Zcash (ZEC), one of the cryptocurrency market’s longest-running privacy coins, is getting even more private.
On Tuesday, at block height 1,687,104 (about 17:56 UTC), the NU5 upgrade with the Halo Arc product suite was activated on the mainnet, or live version of the network.
Zcash is designed to let users choose whether or not to reveal the details of their transactions. In bitcoin (BTC) and most other cryptocurrencies, transactions (including their amounts, and sending and receiving addresses) are usually out there for all to see on the public ledger, or blockchain.
Read more: What Is Zcash? The Privacy Coin Explained
Private transactions in the Zcash protocol use zero-knowledge proofs (ZKP), a type of mathematical calculation that signals to the network that something is definitely true – like the validity of a transaction – without publishing additional information about that transaction, such as the addresses or the transaction amounts.
Tuesday’s upgrade not only improves the platform’s future scalability but also, more importantly, the foundational way that it protects users’ privacy.
Digital Currency Group, the parent company of CoinDesk, holds ZEC. With a $1.16 billion market cap Tuesday, ZEC is the 57th-largest cryptocurrency, according to digital asset data provider Nomics.
What’s in Halo 2?
Halo Arc, invented and developed at Electric Coin Company (ECC) with the support of the Ethereum Foundation, includes updates to Zcashd (Zcash’s consensus node software), an ECC wallet prototype and the ECC wallet software development kits (SDK). Perhaps the most notable change to the wallet software is the change to its privacy setting. Whereas users previously needed to opt in to shielding their transactions, the upgrade will now enable privacy-protecting, shielded-by-default transactions.
The wallet SDK also includes auto-migration so that funds will automatically shift to the newest shielded pools. A shielded pool is a collection of all shielded transactions stored on the network.
Further simplicity is added with the introduction of unified addresses, a feature that creates a single Zcash address that is compatible across all Zcash value pools, including shielded and transparent ones, so that users no longer have to juggle multiple address types.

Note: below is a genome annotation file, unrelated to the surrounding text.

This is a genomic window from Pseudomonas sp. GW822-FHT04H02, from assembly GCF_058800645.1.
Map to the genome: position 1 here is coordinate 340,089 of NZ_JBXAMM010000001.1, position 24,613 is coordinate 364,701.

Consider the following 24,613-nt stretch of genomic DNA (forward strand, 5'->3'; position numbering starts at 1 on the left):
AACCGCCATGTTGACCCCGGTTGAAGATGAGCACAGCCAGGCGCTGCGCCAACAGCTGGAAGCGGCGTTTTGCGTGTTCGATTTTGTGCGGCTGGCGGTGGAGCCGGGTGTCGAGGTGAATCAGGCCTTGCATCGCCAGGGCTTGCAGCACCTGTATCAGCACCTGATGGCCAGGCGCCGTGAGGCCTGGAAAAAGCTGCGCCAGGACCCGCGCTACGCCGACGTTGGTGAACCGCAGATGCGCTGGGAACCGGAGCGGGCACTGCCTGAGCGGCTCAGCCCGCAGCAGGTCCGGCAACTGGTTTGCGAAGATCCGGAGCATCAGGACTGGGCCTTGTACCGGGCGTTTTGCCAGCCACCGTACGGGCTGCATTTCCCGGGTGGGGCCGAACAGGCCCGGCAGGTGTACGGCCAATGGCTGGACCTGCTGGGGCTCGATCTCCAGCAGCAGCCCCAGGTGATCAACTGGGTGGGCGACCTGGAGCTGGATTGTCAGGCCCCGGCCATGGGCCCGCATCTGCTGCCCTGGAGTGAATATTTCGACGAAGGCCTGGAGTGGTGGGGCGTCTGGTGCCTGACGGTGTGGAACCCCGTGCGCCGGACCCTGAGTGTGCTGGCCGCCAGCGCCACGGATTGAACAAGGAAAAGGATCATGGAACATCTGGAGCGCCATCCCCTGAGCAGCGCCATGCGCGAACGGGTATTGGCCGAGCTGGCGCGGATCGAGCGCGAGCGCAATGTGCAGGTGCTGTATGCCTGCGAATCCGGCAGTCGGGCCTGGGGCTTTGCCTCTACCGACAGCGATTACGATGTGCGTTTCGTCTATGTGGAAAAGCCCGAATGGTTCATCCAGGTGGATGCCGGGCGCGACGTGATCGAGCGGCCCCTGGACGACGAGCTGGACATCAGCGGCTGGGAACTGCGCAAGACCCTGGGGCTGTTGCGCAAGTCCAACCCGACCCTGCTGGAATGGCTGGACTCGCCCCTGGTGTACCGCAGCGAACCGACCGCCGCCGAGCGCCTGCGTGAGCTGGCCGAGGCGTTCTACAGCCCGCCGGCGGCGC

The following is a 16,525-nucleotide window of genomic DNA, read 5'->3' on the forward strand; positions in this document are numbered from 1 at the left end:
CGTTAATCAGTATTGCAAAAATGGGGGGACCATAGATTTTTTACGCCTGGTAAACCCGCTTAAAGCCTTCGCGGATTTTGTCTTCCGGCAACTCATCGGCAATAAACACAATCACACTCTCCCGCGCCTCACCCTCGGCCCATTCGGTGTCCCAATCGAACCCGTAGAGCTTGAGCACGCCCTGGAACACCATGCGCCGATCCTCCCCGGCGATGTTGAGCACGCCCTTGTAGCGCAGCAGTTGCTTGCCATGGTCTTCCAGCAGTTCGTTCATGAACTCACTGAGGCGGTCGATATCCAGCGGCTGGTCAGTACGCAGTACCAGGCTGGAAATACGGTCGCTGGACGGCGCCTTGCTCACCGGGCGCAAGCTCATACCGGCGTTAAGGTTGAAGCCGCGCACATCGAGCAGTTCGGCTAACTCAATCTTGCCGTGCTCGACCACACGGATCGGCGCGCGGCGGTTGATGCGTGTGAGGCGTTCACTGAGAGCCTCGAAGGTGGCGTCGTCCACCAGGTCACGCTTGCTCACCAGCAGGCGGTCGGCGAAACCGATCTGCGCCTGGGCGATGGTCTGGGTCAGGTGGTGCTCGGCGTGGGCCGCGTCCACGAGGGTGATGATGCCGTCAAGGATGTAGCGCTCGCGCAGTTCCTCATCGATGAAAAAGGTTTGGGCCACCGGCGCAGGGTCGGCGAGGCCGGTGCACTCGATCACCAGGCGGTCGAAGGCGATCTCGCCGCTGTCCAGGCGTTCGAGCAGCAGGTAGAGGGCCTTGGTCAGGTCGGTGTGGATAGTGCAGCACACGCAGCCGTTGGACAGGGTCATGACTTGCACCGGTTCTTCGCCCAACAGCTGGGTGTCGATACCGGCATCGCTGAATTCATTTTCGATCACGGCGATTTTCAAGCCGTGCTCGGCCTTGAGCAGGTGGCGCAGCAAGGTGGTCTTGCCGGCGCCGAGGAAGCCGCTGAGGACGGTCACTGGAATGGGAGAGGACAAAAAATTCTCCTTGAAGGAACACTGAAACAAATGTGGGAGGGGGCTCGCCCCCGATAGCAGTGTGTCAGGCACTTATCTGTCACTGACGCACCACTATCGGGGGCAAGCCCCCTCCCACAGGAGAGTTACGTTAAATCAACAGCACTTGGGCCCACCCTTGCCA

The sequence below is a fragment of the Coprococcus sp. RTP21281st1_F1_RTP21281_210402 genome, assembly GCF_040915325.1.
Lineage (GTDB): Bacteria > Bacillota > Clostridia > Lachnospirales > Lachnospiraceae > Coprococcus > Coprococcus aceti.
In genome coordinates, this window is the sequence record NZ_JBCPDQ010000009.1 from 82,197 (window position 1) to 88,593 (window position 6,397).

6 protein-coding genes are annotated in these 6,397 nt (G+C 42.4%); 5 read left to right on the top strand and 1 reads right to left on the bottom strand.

No more ‘trusted setups’
When Zcash launched in 2016, the team held a “ceremony” that relied on a trusted setup. It required the creation of a secret number from which a derived number was created in multiple parts by multiple actors. Once the protocol was established, the holders of those parts – known as “cryptographic toxic waste” – would then be trusted to destroy their parts without revealing what they contained. This type of ceremony would then need to be repeated at every hard fork, or major systemwide upgrade.
Tuesday’s upgrade has removed the need for trusted setups in future hard forks. As a result, those trusted parties will no longer be a possible vector of attack or weakness in the protocol’s security. The process for implementing future hard forks is also simpler now because it won’t require the elaborate and costly procedures associated with setting up and securing the original ceremonies.
Halo 2 also introduces PLONK, a new kind of z-SNARK (zero-knowledge succinct non-interactive argument of knowledge), to verify transactions more efficiently. Essentially, PLONK is an instance of a proof that can verify itself, “allowing any amount of computational effort and data to produce a short proof that can be checked quickly,” according to an ECC blog post.
Halo 2 is an open-source project that encourages community participation and contribution. However, as Zooko Wilcox, the creator of Zcash and founder and chief executive of ECC, pointed out, “While the Halo Zero-Knowledge Proof system is available to the world under a permissive (MIT) open-source license that allows anyone to do anything with it, the new Zcash shielded money protocol is not.”
Zk-proofs have long been a part of the development roadmap for Ethereum, the second-largest blockchain, and are poised to play a role in future scaling and privacy systems for its zero-knowledge-powered Ethereum Virtual Machine (EVM). Similarly, distributed store protocol Filecoin has been using Halo as part of its scaling system.
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